The American Numismatic Association convention in March will be a milestone event.
For the commercial segment of the hobby, what happens in Portland will be critical. Can a major coin show held off the beaten path of the popular bourse locations do well enough to call it a success?
If you think I am slamming Portland, I am not. I like the ANA conventions that have been held there. I look forward to going back.
But I also have a long memory. Back when the market cracked in the spring of 1980, it was at another convention that was off the beaten path.
Then it was Lincoln, Neb., for the Central States Numismatic Society convention. When that show convened there was still some hope that coins could weather the storm of weakness in precious metals following the January peak. By the conclusion of the event, it was quite obvious that the commercial music had stopped and not everybody was going to find a safe chair to sit in.
This year Portland is off the beaten path and the coin market is weaker than it was last year. Dealers still have hopes of weathering the storm.
What we will see happening there is liable to be the template for the rest of the year. Sure, there are other shows, but ANA is as much about keeping up appearances among your hobby peers as it is about business itself.
Then there is the ANA budget. The board needs to make the document that is adopted there conform to the realities of ANA’s declining financial strength and the continuing drain legal bills are putting on the organization’s financial resources. I will be looking for belt tightening of a very serious order.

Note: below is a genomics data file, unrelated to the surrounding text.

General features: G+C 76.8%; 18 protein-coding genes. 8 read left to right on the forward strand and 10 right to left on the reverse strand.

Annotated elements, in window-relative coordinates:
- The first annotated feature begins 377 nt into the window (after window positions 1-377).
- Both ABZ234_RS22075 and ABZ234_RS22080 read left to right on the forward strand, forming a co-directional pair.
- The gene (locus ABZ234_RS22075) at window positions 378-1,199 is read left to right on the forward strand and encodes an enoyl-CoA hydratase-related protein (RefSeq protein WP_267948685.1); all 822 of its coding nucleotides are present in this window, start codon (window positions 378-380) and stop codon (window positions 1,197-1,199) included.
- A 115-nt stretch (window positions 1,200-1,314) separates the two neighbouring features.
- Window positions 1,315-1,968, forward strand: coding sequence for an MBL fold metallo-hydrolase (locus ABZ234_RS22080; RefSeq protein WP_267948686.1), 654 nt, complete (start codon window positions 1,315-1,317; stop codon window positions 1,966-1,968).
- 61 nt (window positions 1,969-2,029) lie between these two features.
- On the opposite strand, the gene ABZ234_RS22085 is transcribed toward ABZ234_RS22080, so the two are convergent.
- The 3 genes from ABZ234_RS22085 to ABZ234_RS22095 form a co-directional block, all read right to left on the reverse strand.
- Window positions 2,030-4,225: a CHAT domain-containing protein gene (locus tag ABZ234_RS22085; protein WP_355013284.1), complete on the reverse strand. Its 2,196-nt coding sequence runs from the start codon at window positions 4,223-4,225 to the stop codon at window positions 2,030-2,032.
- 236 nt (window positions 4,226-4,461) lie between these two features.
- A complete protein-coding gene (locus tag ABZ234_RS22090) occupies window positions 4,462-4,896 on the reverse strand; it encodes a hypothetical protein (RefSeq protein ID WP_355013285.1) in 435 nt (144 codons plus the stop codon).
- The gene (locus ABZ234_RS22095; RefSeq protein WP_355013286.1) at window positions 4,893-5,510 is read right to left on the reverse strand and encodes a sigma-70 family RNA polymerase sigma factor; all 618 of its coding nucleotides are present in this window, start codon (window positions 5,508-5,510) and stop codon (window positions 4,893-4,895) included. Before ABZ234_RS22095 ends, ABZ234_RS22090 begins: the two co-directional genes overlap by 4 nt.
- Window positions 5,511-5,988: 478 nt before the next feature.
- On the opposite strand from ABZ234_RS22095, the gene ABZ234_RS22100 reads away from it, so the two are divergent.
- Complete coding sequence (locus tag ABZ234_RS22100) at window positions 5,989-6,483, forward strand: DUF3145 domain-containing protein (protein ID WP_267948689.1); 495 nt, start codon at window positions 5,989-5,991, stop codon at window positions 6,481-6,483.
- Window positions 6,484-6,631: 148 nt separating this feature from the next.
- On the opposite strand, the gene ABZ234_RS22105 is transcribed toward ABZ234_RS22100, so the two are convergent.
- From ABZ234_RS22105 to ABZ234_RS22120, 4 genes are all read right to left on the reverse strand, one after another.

ANA’s problem for the most part has never been a lack of good people, either as staff or on the board. It has to do with the fact of overreaching based on warm and fuzzy ideas that ANA can be all things to all people.
It can’t. It needs to declare once and for all what it is. Is it an affinity group of collectors who are held together by a common commitment to the numismatic education of its members, or is it some sort of government consumer protection agency wannabe?
Consumer protection has always sounded good. Keeping people from buying counterfeit coins or misrepresented coins is a wonderful idea. However, not having the government’s financial resources or the police power itself has opened the ANA up to lawsuits where firms can claim ANA is illegally interferring in their business. The losses to ANA of time and money in this area have been staggering.
The next budget will tell us what it is to be (at least for the next 12 months).
Liquid assets have been so depleted that continuation of budget deficits of a size of the last couple of years would force the ANA to try to sell illiquid financial assets, or auction off duplicates from the museum collection to pay the bills.
I recommend a policy of “Save the ANA first.” The wider world of naive numismatic buyers will have to wait for another white knight.